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Friday, 26 October, 2001, 21:35 GMT 22:35 UK
'No surprises' in store for Trimble
Unionists have now returned to work at Stormont
Unionists have now returned to work at Stormont
BBC NI political correspondent Mark Simpson looks ahead to a meeting of the Ulster Unionist Party executive on Saturday.

It would be an enormous surprise if the executive did anything other than give their overwhelming backing to David Trimble.

Outside his own family, it is difficult to imagine a group of people who have been more supportive of him in recent years.

The key thing to look out for will, however, be exactly what resolution is passed by the executive.

For instance, will it explicitly instruct all Ulster Unionist assembly members to back Mr Trimble for first minister next week and therefore make their non-compliance effectively an expulsion issue?

On Friday, I spoke personally to the two possible "rebels" Peter Weir and Pauline Armitage.

Both told me they had yet to make up their minds about which way they would vote in next week's planned election for first minister.

Similar mind

Clearly, the more supportive the executive of the party leader, the more pressure will be heaped on the shoulders of Mr Weir and Mrs Armitage.

It is significant that the anti-agreement Ulster Unionist MP, Jeffrey Donaldson, is unlikely to be at the meeting on Saturday as he is in Australia.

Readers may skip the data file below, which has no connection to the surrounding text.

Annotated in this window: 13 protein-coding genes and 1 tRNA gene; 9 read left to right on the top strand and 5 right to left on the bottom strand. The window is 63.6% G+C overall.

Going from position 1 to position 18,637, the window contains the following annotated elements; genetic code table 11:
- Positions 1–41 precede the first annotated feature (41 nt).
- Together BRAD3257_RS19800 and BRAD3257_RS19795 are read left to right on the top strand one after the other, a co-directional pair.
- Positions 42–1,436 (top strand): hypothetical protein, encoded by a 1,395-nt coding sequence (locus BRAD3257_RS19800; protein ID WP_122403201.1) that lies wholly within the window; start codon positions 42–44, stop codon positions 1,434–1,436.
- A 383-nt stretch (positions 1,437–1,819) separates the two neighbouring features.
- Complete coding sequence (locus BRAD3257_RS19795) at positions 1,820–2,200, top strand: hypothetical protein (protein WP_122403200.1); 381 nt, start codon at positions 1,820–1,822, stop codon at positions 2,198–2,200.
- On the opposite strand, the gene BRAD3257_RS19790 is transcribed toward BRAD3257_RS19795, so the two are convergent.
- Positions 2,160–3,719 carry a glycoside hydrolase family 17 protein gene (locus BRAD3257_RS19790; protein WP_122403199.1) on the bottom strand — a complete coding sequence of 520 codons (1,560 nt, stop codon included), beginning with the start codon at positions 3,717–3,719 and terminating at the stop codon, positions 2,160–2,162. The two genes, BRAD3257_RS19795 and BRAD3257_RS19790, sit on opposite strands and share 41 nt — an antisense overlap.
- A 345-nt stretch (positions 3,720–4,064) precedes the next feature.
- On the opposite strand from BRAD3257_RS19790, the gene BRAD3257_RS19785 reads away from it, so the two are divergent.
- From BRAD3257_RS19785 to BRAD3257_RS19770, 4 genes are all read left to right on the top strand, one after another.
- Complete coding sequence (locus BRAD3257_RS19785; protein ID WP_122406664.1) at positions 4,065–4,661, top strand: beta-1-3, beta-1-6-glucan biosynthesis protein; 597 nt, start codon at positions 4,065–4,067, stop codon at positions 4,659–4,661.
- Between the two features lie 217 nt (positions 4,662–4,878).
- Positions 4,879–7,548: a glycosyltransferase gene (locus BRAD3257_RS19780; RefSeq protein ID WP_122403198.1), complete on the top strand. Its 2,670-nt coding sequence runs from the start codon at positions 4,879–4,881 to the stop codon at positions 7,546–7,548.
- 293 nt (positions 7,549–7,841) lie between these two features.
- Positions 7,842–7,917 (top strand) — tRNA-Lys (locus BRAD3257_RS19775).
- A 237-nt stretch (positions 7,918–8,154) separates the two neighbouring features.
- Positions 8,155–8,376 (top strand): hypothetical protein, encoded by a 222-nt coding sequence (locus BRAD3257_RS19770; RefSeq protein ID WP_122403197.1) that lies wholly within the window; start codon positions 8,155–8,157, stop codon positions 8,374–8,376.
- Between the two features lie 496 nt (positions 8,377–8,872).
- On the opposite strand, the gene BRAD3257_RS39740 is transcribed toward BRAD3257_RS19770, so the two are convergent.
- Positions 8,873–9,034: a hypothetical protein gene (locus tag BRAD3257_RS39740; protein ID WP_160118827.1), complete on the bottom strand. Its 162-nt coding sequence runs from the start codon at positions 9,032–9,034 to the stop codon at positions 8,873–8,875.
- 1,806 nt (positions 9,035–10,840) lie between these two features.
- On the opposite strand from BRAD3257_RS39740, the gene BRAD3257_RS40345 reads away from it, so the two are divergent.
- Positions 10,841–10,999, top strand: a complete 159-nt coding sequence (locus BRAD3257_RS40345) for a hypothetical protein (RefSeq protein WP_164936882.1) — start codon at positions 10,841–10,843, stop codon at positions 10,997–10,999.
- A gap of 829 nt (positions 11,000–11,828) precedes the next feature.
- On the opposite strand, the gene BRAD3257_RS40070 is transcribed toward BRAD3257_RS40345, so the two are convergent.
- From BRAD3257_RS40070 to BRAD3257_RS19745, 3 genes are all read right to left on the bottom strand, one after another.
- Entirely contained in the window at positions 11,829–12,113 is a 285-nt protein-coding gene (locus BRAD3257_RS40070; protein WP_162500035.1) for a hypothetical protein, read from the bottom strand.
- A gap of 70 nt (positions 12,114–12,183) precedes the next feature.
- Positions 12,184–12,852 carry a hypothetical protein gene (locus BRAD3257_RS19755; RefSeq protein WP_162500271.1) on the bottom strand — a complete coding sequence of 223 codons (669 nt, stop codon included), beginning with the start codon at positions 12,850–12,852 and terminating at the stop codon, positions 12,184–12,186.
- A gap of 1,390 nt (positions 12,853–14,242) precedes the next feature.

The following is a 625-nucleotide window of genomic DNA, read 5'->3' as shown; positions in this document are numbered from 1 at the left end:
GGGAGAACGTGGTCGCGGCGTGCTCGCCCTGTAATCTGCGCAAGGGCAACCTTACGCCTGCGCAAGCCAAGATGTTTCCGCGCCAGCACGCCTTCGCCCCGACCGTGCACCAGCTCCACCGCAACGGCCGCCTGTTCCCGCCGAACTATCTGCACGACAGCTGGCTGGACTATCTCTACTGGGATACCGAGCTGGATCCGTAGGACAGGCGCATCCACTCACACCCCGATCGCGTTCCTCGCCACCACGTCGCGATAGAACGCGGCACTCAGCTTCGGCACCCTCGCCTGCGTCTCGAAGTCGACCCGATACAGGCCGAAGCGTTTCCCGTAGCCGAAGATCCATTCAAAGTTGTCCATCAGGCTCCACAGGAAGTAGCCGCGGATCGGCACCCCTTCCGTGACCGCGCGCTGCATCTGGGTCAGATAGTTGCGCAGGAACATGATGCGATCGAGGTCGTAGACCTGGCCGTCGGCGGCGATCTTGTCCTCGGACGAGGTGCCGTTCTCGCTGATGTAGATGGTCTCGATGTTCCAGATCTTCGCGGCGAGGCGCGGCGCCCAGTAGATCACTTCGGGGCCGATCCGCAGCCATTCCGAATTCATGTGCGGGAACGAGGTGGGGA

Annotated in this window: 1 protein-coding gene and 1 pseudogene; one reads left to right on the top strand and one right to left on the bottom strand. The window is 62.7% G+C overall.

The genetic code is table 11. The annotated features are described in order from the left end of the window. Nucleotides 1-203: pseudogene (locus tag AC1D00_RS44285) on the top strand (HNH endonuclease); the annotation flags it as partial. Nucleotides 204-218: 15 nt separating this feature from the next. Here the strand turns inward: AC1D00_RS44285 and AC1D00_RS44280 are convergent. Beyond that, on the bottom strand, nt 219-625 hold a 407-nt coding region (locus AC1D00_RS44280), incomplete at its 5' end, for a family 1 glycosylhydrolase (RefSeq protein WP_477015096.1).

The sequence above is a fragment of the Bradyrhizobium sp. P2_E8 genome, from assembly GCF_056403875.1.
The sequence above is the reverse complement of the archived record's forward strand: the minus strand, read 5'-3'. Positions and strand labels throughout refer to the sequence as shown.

Those of a similar mind in the party say what has annoyed them in recent days, is that Mr Trimble called a meeting of the executive, rather than the larger 860-strong Ulster Unionist council.

And some believe that no matter what happens on Saturday, an attempt will be made at some stage to take the issue of sharing power with Sinn Fein back to another meeting of the council.

David Trimble: Met the general on Tuesday
David Trimble: Focus will shift to executive meeting

Jeffrey Donaldson and south Antrim MP David Burnside have both said publicly that the party's return to government should be conditional on more IRA decommissioning, and on the fact that the international decommissioning commission's remit runs out in February next year.

In other words, they want unionist participation in the executive linked directly to the completion of decommissioning within the next five months.

Those close to David Trimble say he has no intention of writing Sinn Fein a blank cheque in political terms, and that he will continue to monitor the decommissioning situation.

However, it seems unlikely that he will formally tie himself to the February deadline.

As ever in Ulster Unionist politics, not everyone in the party is singing from the same hymn sheet.


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See also:

24 Oct 01 | Northern Ireland
Trimble's ministers to return
23 Oct 01 | Northern Ireland
Tony Blair's statement in full
24 Oct 01 | Northern Ireland
US congratulates IRA on 'historic' decision
24 Oct 01 | Northern Ireland
Bush welcomes IRA arms move
24 Oct 01 | World
World press review
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